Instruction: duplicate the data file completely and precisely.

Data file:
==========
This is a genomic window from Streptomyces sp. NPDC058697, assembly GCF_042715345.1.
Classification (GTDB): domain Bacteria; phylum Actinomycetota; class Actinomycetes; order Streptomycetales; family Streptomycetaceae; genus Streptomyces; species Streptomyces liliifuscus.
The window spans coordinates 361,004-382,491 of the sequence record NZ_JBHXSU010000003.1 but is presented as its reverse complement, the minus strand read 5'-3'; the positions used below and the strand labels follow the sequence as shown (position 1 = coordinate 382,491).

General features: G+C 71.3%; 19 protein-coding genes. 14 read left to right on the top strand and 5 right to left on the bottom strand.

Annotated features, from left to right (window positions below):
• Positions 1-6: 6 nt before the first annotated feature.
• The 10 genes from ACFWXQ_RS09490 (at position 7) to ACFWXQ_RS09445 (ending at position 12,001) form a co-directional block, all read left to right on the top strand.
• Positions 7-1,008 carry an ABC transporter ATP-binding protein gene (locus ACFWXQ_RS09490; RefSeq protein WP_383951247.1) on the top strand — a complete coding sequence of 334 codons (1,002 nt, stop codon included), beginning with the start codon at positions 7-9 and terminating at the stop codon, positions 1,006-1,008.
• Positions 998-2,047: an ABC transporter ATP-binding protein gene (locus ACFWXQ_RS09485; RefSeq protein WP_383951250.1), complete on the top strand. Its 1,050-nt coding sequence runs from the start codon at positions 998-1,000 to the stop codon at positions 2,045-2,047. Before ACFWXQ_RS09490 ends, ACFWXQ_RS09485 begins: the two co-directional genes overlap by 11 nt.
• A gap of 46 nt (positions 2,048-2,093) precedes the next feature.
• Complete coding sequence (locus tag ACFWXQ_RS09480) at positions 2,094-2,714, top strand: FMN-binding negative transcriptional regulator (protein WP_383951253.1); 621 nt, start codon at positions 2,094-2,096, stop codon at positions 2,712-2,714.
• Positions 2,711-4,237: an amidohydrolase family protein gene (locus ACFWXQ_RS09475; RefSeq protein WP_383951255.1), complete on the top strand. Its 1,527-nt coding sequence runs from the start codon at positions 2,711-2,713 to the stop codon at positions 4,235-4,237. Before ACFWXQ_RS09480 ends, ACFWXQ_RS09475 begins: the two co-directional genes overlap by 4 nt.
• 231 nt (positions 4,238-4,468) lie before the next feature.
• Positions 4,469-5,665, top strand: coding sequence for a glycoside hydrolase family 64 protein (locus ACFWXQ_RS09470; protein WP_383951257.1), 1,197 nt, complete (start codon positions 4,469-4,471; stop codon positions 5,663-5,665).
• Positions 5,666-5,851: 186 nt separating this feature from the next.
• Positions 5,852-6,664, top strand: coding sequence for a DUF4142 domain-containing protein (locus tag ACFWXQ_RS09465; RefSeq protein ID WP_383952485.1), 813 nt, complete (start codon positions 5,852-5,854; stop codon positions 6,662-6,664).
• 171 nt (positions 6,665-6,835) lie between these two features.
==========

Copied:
This is a genomic window from Streptomyces sp. NPDC058697, assembly GCF_042715345.1.
Classification (GTDB): domain Bacteria; phylum Actinomycetota; class Actinomycetes; order Streptomycetales; family Streptomycetaceae; genus Streptomyces; species Streptomyces liliifuscus.
The window spans coordinates 361,004-382,491 of the sequence record NZ_JBHXSU010000003.1 but is presented as its reverse complement, the minus strand read 5'-3'; the positions used below and the strand labels follow the sequence as shown (position 1 = coordinate 382,491).

General features: G+C 71.3%; 19 protein-coding genes. 14 read left to right on the top strand and 5 right to left on the bottom strand.

Annotated features, from left to right (window positions below):
• Positions 1-6: 6 nt before the first annotated feature.
• The 10 genes from ACFWXQ_RS09490 (at position 7) to ACFWXQ_RS09445 (ending at position 12,001) form a co-directional block, all read left to right on the top strand.
• Positions 7-1,008 carry an ABC transporter ATP-binding protein gene (locus ACFWXQ_RS09490; RefSeq protein WP_383951247.1) on the top strand — a complete coding sequence of 334 codons (1,002 nt, stop codon included), beginning with the start codon at positions 7-9 and terminating at the stop codon, positions 1,006-1,008.
• Positions 998-2,047: an ABC transporter ATP-binding protein gene (locus ACFWXQ_RS09485; RefSeq protein WP_383951250.1), complete on the top strand. Its 1,050-nt coding sequence runs from the start codon at positions 998-1,000 to the stop codon at positions 2,045-2,047. Before ACFWXQ_RS09490 ends, ACFWXQ_RS09485 begins: the two co-directional genes overlap by 11 nt.
• A gap of 46 nt (positions 2,048-2,093) precedes the next feature.
• Complete coding sequence (locus tag ACFWXQ_RS09480) at positions 2,094-2,714, top strand: FMN-binding negative transcriptional regulator (protein WP_383951253.1); 621 nt, start codon at positions 2,094-2,096, stop codon at positions 2,712-2,714.
• Positions 2,711-4,237: an amidohydrolase family protein gene (locus ACFWXQ_RS09475; RefSeq protein WP_383951255.1), complete on the top strand. Its 1,527-nt coding sequence runs from the start codon at positions 2,711-2,713 to the stop codon at positions 4,235-4,237. Before ACFWXQ_RS09480 ends, ACFWXQ_RS09475 begins: the two co-directional genes overlap by 4 nt.
• 231 nt (positions 4,238-4,468) lie before the next feature.
• Positions 4,469-5,665, top strand: coding sequence for a glycoside hydrolase family 64 protein (locus ACFWXQ_RS09470; protein WP_383951257.1), 1,197 nt, complete (start codon positions 4,469-4,471; stop codon positions 5,663-5,665).
• Positions 5,666-5,851: 186 nt separating this feature from the next.
• Positions 5,852-6,664, top strand: coding sequence for a DUF4142 domain-containing protein (locus tag ACFWXQ_RS09465; RefSeq protein ID WP_383952485.1), 813 nt, complete (start codon positions 5,852-5,854; stop codon positions 6,662-6,664).
• 171 nt (positions 6,665-6,835) lie between these two features.